Amazon IS cracking down on Public Domain! This is actually very Good News in my opinion.
You have walked in your favorite book store and found a few books that look like interesting reads. They are a not too expensive and you purchase them all.
You get home with your new book selection… and check your mail box on the way in the door.
What’s this? A coupon for your favorite book store – the store you just left – where you can redeem this coupon and get each one of the books you just brought home FREE. You are not a happy camper.
Now… consider this:
You’ve got these books in your hand and you notice something about them. They are different than the FREE versions. They might have some or all of this content:
- A complimentary audio version.
- A complimentary video version.
- They are actually a compilation of the authors works.
- They are a compilation of similar content in your favorite topic.
- They are revised and updated with your rewritten content (and you have added comments or other content found elsewhere).
- They have added images – graphics – lists – worksheets – guides.
- The title – format – and content barely resembles the FREE version.
- The books you just paid for are worth every penny – because they are BETTER than the free version.
What You Have Purchased Is Considered A Derivative Work!
Yesterday – I got this great question:
I was recently listening to a webinar by someone selling a course on how to sell books for Kindle on Amazon (I did not purchase the course). They talked about buying PLR books & rewriting them to sell on Kindle, they said to stay away from public domain (there was a place when uploading the book that you check whether it’s public domain or your own content) because Amazon is cracking down on public domain, do you know anything about this, whether or not this is true?
I know exactly which webinar this was mentioned. It was a webinar hosted by James J. Jones about publishing PLR books on Kindle.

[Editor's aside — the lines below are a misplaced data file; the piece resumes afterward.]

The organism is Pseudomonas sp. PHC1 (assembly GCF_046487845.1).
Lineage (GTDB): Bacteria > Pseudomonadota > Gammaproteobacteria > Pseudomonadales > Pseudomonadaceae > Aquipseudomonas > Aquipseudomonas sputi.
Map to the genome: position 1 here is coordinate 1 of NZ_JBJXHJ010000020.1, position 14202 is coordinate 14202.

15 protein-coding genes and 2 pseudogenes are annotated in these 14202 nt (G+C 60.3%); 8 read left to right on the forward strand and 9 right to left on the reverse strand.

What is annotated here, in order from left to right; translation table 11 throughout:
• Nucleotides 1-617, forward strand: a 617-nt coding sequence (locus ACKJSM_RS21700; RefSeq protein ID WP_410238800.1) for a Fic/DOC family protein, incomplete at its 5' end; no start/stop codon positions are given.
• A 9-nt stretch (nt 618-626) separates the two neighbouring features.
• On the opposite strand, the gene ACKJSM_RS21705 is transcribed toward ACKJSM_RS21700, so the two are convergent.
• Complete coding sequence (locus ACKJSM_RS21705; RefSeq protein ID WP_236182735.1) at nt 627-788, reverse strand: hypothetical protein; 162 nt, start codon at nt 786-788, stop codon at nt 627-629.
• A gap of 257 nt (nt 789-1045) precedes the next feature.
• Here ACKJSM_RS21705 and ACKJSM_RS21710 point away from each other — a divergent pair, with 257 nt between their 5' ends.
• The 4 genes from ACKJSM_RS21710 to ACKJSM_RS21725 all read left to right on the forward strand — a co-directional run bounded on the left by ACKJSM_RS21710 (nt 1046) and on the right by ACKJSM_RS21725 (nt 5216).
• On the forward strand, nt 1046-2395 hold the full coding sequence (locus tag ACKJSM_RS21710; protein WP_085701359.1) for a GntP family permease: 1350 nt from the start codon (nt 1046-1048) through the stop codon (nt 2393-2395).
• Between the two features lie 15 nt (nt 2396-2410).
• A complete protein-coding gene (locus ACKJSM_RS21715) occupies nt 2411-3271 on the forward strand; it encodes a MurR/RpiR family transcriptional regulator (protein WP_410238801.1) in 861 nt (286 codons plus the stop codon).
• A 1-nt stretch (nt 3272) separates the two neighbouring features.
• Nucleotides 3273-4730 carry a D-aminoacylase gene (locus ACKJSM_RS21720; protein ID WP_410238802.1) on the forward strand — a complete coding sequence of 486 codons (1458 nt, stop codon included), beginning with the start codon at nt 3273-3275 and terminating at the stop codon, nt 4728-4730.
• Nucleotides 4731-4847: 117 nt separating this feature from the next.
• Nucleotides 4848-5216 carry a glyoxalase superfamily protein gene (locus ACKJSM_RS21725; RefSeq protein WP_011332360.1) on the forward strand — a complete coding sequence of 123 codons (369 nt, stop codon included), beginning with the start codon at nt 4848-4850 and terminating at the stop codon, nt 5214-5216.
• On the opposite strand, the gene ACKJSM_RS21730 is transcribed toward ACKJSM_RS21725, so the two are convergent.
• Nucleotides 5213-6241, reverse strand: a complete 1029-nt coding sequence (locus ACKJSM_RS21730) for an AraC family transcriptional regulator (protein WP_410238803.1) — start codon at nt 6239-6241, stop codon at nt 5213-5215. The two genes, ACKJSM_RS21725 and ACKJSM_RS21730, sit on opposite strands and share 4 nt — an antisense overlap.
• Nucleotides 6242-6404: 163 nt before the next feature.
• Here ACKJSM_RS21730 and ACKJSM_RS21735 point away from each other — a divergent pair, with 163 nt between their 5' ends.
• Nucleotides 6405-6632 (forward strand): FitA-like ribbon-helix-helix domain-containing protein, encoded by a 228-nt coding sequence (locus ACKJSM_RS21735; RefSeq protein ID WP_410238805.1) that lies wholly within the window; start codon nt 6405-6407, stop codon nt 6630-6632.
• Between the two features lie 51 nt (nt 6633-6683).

I contacted James about this:
This is Debra Conrad from Public Domain Treasure Hunter and I’m a bit concerned about James sharing the idea that using Public Domain on Amazon is NOT a good plan.
I’ve been flooded with questions from my readers that are also loyal fans (as I am) of James Jones. In fact I first found out about Public Domain from James years ago!
I understand that James PLR product is what he is promoting with these webinars – but I’m a huge fan of combining PLR and Public Domain content to create unique products to sell on Amazon with CreateSpace and for Kindle.
In fact I have many of my readers who are doing just that!
Using easy to find Public Domain content from the free archives is NOT the path I suggest to my readers.
I suggest using the harder to find (newer) Public Domain content (like the books found on my Best Public Domain Books site) as my main focus. But… many of these members are concerned about and feeling discouraged by some of James comments about Public Domain.
James is a well known and trusted figure in internet marketing… and I’m sure he knows the value of using Public Domain content in a variety of ways.
I would hope that James would clarify the reasons behind his comments so that I can relive the concerns of my readers.
I got a response from James right away…
I tell people to not upload Public Domain works into the Kindle DTP Platform because amazon only pays 35% royalty on PD Kindle works. However, if you are modifying the PD then you are creating a unique work and its no longer PD. Most people don’t want to bother doing this so i tell them to just use PLR instead.
I’ll be sure to put in that caveat the next time I talk about PD.
You can quote me if you want.
Are you with me so far? Amazon has said NO MORE Public Domain content – and if they do allow you to publish they will only pay your a 35% royalty.
IF You Create Something that is considered a “Derivative” work…
then it’s no longer Public Domain and you can publish away!!!
If you publish something considered a Derivative – you get the FULL Royalty.
That was yesterday. Today – I sat in on 4 hours (2 Webinars) about publishing on the Barns and Noble NOOK platform.
Barns and Noble Nook Publishing doesn’t have a Public Domain “section” for publishers! They will allow all works – Public Domain AS IS content (at the time of this writing) and pay 70% royalty!
That’s what I call Good News!